Drought is one of the most frequently occurring national disasters in India. With its increased frequency and expanded coverage in the recent years, about one third of the
country is either drought prone or under desert areas.
These areas are lagging behind in agriculture and also in overall economic growth. They experience wide year-to-year fluctuations in agricultural production and incomes and have a relatively high incidence of poverty.
The poor in these regions are highly vulnerable to a variety of risks due to their low and fluctuating incomes, high indebtedness and low human development. Helping the poor to come out of vulnerability and poverty and integrating the drought prone areas into the mainstream of development is a serious challenge faced by policy makers at present.
The History of Drought in India:-
Droughts and famines have received attention of rulers in India right from the 13th and 14th century.
Muhammad Tughlakh was perhaps the first Sultan to take systematic steps to alleviate efforts of droughts by distributing grains to drought affected people in Delhi in 1343 AD.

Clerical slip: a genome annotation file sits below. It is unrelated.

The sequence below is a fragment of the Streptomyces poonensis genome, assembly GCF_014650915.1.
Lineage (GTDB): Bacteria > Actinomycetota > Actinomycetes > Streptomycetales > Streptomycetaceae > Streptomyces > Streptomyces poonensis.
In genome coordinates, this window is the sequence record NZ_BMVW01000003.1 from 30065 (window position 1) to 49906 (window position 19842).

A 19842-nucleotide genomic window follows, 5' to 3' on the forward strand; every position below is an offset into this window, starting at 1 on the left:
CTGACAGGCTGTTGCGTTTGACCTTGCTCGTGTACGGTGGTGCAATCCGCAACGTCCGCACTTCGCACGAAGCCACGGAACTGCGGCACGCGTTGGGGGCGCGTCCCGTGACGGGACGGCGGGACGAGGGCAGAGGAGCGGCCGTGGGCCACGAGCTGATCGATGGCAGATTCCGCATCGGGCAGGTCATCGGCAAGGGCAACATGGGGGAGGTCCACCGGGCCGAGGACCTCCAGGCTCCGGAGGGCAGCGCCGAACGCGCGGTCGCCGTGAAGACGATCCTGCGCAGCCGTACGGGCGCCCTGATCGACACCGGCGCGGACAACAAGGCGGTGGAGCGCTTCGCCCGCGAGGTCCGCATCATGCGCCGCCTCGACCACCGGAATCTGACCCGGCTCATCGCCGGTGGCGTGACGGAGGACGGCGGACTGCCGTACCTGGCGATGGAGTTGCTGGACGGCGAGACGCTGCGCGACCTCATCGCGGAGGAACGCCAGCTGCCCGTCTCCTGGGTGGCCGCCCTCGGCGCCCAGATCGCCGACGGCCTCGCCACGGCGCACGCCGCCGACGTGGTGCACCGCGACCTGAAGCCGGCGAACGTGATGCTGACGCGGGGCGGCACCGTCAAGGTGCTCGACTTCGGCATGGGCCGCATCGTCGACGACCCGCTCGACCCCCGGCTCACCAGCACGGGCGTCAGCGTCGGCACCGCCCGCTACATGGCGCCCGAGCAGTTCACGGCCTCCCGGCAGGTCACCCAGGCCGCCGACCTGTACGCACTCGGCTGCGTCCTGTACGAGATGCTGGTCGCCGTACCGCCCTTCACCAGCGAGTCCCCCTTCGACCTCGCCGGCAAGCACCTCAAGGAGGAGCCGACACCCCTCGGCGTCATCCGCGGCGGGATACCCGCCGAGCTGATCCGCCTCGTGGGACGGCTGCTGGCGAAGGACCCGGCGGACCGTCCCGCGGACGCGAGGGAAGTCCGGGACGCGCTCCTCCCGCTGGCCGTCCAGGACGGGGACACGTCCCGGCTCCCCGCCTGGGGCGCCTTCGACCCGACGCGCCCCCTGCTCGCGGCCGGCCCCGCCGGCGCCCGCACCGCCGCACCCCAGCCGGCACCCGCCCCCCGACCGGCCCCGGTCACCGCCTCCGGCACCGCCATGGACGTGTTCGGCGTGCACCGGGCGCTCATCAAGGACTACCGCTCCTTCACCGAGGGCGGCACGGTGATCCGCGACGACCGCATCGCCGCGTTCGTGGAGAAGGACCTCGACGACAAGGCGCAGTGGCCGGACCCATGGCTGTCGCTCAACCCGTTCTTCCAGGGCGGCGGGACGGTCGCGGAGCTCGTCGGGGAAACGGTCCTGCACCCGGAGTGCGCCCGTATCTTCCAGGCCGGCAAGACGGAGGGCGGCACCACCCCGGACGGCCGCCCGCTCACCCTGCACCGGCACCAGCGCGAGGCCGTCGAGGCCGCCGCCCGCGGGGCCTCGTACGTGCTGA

This approach was followed and improved upon by Mughals and many other kings and rulers later on.
During the British period also efforts were made to provide relief to droughts / famine affected people by organizing relief works and food distribution, distribution of fodder, loans to farmers to start cultivation in the next season etc.The first Scarcity Manual was prepared by the British Government in 1883, which was followed by other manuals by some provincial governments.
The Royal Commission on Agriculture in 1928 recommended promotion of dry land farming to promote agriculture in famine affected regions. However, the efforts were